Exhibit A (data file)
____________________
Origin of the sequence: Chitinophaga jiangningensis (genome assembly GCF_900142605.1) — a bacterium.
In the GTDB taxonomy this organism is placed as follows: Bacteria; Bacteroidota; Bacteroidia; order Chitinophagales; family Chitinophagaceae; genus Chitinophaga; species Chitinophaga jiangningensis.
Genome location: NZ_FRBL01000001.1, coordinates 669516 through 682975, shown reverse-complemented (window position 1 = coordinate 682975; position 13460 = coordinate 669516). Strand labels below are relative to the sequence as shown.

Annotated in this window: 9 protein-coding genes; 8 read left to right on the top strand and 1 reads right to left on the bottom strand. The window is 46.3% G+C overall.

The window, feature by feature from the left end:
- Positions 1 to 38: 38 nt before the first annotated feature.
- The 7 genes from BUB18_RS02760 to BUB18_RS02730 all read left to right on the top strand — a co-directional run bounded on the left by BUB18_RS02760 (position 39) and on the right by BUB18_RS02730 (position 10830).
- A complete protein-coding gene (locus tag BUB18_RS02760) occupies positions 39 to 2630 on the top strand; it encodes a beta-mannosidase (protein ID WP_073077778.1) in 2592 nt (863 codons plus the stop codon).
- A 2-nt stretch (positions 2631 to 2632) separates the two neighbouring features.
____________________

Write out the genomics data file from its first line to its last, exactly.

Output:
Origin of the sequence: Chitinophaga jiangningensis (genome assembly GCF_900142605.1) — a bacterium.
In the GTDB taxonomy this organism is placed as follows: Bacteria; Bacteroidota; Bacteroidia; order Chitinophagales; family Chitinophagaceae; genus Chitinophaga; species Chitinophaga jiangningensis.
Genome location: NZ_FRBL01000001.1, coordinates 669516 through 682975, shown reverse-complemented (window position 1 = coordinate 682975; position 13460 = coordinate 669516). Strand labels below are relative to the sequence as shown.

Annotated in this window: 9 protein-coding genes; 8 read left to right on the top strand and 1 reads right to left on the bottom strand. The window is 46.3% G+C overall.

The window, feature by feature from the left end:
- Positions 1 to 38: 38 nt before the first annotated feature.
- The 7 genes from BUB18_RS02760 to BUB18_RS02730 all read left to right on the top strand — a co-directional run bounded on the left by BUB18_RS02760 (position 39) and on the right by BUB18_RS02730 (position 10830).
- A complete protein-coding gene (locus tag BUB18_RS02760) occupies positions 39 to 2630 on the top strand; it encodes a beta-mannosidase (protein ID WP_073077778.1) in 2592 nt (863 codons plus the stop codon).
- A 2-nt stretch (positions 2631 to 2632) separates the two neighbouring features.